Two recording sessions were held under Pete Lewis's name, one in January 1952 from which the four recordings on this LP originate, and another in August 1952 from which two singles were released, "Ooh Midnight" / "Scratchin'" (Federal 12103) and "Chocolate Pork Chop Man" / "The Blast" (Federal 12112).

The four sides on this LP were originally released on two singles - "Louisiana Hop" / "Crying With The Rising Sun" (Federal 12066) and "Harmonica Boogie" / "Raggedy Blues" (Federal 12076). The recordings reveal that not only was Pete Lewis a good guitar player, he was also an excellent blues singer and could blow a mean harmonica.

The musicians on these four Pete Lewis sides were: Pete "Guitar" Lewis (vocal, harmonica, guitar); George Washington (trombone); Walter Henry (tenor sax); Devonia Williams (piano); Mario Delagarde (bass); Leard Bell (drums). The session was recorded in Los Angeles on January 3rd, 1952.

Pete Lewis left the Johnny Otis outfit in 1957, being replaced by Jimmy Nolen. He died in the early 1960s.

The old Charly CD "Scratchin'" had the complete Lewis Federal sessions as well as tracks by Jimmy Nolen and Cal Green.

Little Willie Littlefield was born in Texas in 1931 and in the early post-war years he was already a piano pounding, blues singing prodigy in the joints on Houston's Dowling Street. In 1948 he signed for a small local record label, Eddie's, and cut a few sides, one of which was released on the slightly more important Freedom label. In 1949 he was spotted by the Biharis and signed to their Modern label. His earliest recordings for Modern were made in Houston, and the first release, "It's Midnight", was a smash hit, reaching number three in the R&B charts.

Willie moved out to LA where he continued to record for Modern until late 1951. His husky voice was well suited to both rambunctious rockers and more reflective blues numbers. It's likely that the Biharis saw him as a potential rival to Amos Milburn, but despite turning out a series of superb R&B records, sales were disappointing and Willie's contract was not renewed.

In the summer of 1952 he signed up with Federal for whom he recorded three Ralph Bass produced sessions in August 1952, May 1953 and October 1953. The six tracks on this LP represent all three of these sessions.

"Striking On You Baby" and "Blood Is Redder Than Wine" were recorded in Los Angeles on August 15th, 1952. They were originally released on Federal single 12101. The musicians at this session were: Little Willie Littlefield (vocal, piano); Maxwell Davis (tenor sax); Jewel Grant (alto and baritone sax); Herman "Tiny" Mitchell (guitar); Ralph Hamilton (bass); Jesse Sailes (drums).

"The Midnight Hour Was Shining" and "My Best Wishes And Regards" were recorded in Cincinnati on May 9th, 1953. The sides were originally released on Federal single 12137. Musicians on this session were: Little Willie Littlefield (vocal, piano); Rufus Gore (tenor sax); Charlie Grayson (guitar); Edwin Conley (bass); Bill Douglas (drums).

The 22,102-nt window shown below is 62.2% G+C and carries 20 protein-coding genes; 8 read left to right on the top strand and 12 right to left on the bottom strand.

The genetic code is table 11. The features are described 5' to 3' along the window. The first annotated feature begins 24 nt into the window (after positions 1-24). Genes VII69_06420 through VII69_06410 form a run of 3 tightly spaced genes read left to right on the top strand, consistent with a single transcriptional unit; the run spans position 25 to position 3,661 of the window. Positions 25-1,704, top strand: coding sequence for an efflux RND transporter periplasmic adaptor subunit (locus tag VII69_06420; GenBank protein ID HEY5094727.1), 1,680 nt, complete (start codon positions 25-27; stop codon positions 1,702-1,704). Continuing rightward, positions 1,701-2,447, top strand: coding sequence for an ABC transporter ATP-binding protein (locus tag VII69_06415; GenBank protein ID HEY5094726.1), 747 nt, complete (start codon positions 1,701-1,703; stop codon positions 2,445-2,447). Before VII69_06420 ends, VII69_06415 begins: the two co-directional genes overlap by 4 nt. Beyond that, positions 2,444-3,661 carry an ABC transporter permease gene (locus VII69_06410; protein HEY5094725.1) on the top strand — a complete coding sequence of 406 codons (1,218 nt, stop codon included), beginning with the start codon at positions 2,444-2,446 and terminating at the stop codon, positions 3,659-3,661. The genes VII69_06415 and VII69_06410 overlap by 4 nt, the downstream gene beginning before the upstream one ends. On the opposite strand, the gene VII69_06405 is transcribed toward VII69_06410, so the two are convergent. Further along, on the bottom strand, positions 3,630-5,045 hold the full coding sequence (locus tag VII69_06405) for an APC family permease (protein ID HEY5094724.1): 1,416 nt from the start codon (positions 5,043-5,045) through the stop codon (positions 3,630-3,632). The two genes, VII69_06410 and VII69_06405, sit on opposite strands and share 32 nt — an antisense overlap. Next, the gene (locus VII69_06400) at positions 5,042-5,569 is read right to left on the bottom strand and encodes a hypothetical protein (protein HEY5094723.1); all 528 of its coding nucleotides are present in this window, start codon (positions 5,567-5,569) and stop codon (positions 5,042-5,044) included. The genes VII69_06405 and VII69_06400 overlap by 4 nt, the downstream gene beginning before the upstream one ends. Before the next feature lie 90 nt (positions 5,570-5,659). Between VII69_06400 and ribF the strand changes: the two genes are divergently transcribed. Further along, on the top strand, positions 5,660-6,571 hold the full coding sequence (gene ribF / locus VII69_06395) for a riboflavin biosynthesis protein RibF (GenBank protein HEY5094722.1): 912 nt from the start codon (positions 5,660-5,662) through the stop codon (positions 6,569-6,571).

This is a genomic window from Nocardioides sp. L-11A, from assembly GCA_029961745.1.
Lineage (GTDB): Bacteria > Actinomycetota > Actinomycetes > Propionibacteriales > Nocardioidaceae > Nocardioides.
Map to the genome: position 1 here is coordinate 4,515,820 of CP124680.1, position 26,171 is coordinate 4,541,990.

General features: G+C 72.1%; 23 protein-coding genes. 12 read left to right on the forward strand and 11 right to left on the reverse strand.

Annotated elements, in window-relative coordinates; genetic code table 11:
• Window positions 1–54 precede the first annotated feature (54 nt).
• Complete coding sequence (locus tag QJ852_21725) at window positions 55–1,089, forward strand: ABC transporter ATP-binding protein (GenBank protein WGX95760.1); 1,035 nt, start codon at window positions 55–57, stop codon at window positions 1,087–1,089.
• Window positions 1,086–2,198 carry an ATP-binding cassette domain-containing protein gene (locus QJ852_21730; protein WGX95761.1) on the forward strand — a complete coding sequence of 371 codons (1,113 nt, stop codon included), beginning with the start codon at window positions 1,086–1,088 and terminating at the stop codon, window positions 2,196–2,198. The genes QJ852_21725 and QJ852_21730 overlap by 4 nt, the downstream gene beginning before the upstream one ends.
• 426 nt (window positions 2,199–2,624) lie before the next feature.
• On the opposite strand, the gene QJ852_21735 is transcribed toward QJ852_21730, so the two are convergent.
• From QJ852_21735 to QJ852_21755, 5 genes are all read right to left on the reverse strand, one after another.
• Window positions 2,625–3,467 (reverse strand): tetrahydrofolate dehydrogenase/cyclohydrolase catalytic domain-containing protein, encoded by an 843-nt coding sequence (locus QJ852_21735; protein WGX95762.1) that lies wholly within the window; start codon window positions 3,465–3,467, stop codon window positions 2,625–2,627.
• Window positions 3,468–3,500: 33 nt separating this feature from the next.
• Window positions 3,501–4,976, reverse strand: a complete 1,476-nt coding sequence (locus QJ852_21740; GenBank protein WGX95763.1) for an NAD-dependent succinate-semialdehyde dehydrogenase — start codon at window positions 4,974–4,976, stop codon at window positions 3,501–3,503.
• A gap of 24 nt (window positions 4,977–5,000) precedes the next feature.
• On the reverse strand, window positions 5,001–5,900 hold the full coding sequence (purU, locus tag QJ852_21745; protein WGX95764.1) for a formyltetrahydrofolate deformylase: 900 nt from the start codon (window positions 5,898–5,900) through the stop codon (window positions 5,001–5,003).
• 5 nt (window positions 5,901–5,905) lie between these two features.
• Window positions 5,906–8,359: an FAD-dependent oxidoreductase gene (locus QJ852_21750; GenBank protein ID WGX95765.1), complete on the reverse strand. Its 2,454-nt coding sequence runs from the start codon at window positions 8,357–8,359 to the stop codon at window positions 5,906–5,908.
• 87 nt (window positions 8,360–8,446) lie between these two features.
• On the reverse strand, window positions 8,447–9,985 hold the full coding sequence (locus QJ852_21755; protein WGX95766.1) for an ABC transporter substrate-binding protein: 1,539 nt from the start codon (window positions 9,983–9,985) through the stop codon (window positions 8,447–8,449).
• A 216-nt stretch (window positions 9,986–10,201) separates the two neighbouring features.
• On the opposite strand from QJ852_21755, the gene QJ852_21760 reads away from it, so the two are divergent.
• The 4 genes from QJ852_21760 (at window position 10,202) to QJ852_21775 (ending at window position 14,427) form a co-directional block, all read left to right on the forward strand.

"Goofy Dust Blues" and "Falling Tears" were recorded in Los Angeles on 30th October 1953. They were originally released on Federal single 12174. Musicians on this session were: Little Willie Littlefield (vocals, piano); Wardell Gray (tenor sax); Jesse Irvin (guitar); Mario Delagarde (bass); Bill Douglas (drums).

Undoubtedly the best known of Willie's Federal sides is "K.C. Lovin'" which was recorded at the August 1952 session. It was revived by Wilbert Harrison in 1959 as "Kansas City", becoming a huge international pop hit.

After his 1953 Federal sessions, Willie did not record again until 1957/58 when he laid down some sides for the Rhythm label of San Francisco. Thereafter there was a slide into obscurity with Willie, like so many of his R&B contemporaries, being a forgotten figure in the 1960s and most of the 1970s. However this is an R&B story with a happy ending for towards the end of the 1970s Willie started recording again and made appearances at major blues festivals. In the 1980s there was a huge rise in interest in the R&B sounds of the 1940s and 50s, especially in the UK and Europe. Ace Records in the UK reissued many of Willie's Modern sides and recorded an LP of new material, "Happy Pay Day", a song which had become something of an anthem among UK fans of rockin' R&B.

Throughout the 1980s and 1990s Willie recorded a series of albums for the Dutch Oldie Blues label and having married a local girl he started a new life in the Netherlands.

Willie's complete Federal output is available on the Ace CD "Going Back To Kay Cee."

Ace have issued two compilations of Willie's Modern material: "Kat On The Keys" and "Boogie, Blues and Bounce."

"Kat On The Keys" is a tremendous R&B collection, which I highly recommend.

Thursday 14 March 2013

Messin' Around With The Blues Volume 1 - Memphis Slim

Side One
1 Messin' Around With The Blues
2  Midnight Jump
3 Darlin' I Miss You
4 Now I Got The Blues
5 Harlem Bound
6 Letter Home

Side Two
1 Mistake In Life
2 Don't Ration My Love
3 Pacemaker Boogie
4 Grinder Man Blues
5 Sometimes I Feel Like A Motherless Child
6 Slim's Boogie